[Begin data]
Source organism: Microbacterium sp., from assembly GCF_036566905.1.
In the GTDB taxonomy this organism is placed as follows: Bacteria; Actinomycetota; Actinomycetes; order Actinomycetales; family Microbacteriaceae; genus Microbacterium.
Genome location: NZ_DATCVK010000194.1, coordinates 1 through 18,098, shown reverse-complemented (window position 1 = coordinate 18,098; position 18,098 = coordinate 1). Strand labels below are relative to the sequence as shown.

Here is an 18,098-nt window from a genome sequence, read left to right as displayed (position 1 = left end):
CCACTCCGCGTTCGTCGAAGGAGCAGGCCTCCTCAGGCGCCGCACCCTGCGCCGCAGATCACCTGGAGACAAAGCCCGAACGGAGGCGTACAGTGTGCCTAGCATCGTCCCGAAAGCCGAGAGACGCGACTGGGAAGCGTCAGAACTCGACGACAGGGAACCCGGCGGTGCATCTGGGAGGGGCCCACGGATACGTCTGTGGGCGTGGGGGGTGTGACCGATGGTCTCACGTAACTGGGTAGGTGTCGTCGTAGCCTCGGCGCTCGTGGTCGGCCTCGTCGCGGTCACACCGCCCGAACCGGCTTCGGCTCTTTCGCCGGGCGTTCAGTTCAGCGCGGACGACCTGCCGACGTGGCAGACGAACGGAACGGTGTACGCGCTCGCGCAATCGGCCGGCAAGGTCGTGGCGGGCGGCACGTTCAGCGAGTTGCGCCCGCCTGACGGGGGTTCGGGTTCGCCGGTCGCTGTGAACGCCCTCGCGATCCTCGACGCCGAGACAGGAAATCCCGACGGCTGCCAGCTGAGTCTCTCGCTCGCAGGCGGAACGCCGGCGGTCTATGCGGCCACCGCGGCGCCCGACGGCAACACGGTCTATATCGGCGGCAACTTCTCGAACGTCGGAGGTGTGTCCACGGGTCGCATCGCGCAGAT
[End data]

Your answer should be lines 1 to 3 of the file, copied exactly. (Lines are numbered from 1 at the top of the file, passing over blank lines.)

Source organism: Microbacterium sp., from assembly GCF_036566905.1.
In the GTDB taxonomy this organism is placed as follows: Bacteria; Actinomycetota; Actinomycetes; order Actinomycetales; family Microbacteriaceae; genus Microbacterium.
Genome location: NZ_DATCVK010000194.1, coordinates 1 through 18,098, shown reverse-complemented (window position 1 = coordinate 18,098; position 18,098 = coordinate 1). Strand labels below are relative to the sequence as shown.